Ramaswamy’s core argument is a warning about the growing power of passive money managers. This has merit. The Big Three own, on their clients’ behalf, about one-fifth of each S&P 500 member, on average, with potentially negative implications for governance and competition. There is already lively debate and a body of academic literature about this. 

Still, it remains a leap to conclude that there now exists a cartel — a loaded term — that effectively forces certain political stances on US companies and Americans in general. It is far from clear that corporations set the pace on social issues rather than take their cues from below. For example, plenty of people — indeed, a majority in the US — are concerned about climate change, and that didn’t require the imprimatur of any corporate executive….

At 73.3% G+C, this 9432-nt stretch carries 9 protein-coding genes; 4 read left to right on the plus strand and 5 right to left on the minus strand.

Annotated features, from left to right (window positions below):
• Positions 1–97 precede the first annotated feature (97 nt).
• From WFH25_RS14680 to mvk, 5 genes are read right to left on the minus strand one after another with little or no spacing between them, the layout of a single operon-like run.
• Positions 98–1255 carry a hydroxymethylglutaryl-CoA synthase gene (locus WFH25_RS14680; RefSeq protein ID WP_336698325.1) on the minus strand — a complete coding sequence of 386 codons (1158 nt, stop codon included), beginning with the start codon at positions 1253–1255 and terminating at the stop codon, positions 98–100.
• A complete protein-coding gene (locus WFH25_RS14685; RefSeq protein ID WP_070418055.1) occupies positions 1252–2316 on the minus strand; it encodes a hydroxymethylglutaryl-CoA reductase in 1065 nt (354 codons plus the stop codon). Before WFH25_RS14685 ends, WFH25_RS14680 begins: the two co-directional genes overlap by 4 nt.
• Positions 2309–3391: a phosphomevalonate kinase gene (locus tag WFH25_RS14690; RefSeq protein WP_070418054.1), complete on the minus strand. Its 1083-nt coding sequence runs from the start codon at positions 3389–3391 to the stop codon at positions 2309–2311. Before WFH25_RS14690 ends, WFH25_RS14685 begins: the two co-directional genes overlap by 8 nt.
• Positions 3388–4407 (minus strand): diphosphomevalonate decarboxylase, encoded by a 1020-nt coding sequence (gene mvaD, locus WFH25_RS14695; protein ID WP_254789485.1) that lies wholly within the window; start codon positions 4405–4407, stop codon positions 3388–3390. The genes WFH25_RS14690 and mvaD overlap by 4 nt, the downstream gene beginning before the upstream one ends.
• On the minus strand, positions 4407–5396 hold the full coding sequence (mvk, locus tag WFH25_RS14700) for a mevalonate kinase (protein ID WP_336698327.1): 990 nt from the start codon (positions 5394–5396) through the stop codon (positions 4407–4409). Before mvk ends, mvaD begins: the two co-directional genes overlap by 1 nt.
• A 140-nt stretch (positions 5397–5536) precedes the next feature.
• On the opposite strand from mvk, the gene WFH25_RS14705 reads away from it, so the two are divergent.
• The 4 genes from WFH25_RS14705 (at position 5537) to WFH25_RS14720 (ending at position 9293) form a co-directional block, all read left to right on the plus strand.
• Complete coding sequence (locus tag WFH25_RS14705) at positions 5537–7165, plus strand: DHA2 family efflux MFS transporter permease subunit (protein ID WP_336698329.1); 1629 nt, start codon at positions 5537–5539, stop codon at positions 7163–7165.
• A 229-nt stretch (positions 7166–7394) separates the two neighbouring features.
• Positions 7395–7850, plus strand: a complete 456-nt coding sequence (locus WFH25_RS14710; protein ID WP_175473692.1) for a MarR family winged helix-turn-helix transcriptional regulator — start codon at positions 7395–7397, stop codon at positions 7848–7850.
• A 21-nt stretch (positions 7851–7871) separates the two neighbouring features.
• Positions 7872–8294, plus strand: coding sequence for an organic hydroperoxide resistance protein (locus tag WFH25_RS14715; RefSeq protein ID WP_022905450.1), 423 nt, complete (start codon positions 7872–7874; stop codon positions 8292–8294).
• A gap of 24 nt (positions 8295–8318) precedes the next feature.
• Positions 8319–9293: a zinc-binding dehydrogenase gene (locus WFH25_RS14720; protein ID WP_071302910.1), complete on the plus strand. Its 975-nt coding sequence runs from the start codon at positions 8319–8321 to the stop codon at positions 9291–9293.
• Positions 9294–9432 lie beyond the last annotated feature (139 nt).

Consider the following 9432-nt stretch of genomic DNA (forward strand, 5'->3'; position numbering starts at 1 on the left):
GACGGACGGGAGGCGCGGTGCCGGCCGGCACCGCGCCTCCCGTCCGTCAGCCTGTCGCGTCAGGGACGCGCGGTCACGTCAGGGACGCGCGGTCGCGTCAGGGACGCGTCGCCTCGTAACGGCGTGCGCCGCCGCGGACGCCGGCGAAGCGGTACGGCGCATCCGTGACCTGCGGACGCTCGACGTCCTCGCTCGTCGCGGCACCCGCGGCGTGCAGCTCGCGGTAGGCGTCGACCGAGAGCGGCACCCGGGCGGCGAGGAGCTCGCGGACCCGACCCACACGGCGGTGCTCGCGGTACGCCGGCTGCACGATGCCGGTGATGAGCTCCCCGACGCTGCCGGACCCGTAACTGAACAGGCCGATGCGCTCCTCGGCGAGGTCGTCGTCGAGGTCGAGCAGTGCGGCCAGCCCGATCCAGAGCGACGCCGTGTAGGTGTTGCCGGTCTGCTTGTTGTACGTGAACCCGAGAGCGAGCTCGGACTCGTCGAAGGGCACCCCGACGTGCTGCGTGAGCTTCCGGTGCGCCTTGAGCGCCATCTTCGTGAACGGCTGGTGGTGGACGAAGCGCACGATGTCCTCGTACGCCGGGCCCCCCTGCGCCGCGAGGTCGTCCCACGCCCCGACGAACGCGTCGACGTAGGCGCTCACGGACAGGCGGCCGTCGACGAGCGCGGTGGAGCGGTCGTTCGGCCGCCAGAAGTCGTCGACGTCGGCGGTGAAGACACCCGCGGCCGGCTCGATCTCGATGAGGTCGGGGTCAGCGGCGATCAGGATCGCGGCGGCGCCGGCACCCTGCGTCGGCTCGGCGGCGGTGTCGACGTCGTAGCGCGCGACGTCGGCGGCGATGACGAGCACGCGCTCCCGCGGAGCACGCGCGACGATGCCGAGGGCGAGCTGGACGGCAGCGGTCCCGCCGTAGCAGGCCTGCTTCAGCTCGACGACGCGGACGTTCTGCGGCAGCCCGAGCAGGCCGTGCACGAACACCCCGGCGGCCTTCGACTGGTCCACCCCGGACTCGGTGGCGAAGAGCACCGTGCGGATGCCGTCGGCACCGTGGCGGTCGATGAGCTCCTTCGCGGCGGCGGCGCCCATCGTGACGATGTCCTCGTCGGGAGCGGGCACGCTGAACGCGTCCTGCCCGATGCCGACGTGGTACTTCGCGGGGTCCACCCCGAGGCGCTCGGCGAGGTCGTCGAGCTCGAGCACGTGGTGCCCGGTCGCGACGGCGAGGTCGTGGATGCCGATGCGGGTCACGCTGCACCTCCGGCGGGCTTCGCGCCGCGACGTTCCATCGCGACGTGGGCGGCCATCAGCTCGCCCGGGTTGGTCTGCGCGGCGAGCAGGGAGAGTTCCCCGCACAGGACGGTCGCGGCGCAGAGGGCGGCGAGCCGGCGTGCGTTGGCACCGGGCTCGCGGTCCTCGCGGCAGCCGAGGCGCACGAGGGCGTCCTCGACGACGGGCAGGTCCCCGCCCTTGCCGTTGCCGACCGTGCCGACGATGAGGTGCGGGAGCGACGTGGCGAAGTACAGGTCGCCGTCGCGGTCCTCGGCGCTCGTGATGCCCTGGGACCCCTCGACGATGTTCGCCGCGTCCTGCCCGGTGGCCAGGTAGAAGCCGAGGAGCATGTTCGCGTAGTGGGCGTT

Google articles about Strive and you will find terms like “ESG,” “SRI” — socially responsible investing — and stakeholder capitalism used interchangeably. Similarly, Ramaswamy’s book uses the catch-all term “woke”:

Basically, being woke means obsessing about race, gender, and sexual orientation. Maybe climate change too. That’s the best definition I can give.

If you say so. Dismissing climate change as just another activist obsession speaks to the logical disconnect of exhorting Exxon to focus on delivering a high-quality product without acknowledging that said product carries an inherent, climate-related flaw that requires a strategic response. One person’s liberal hobby horse is another’s systemic risk….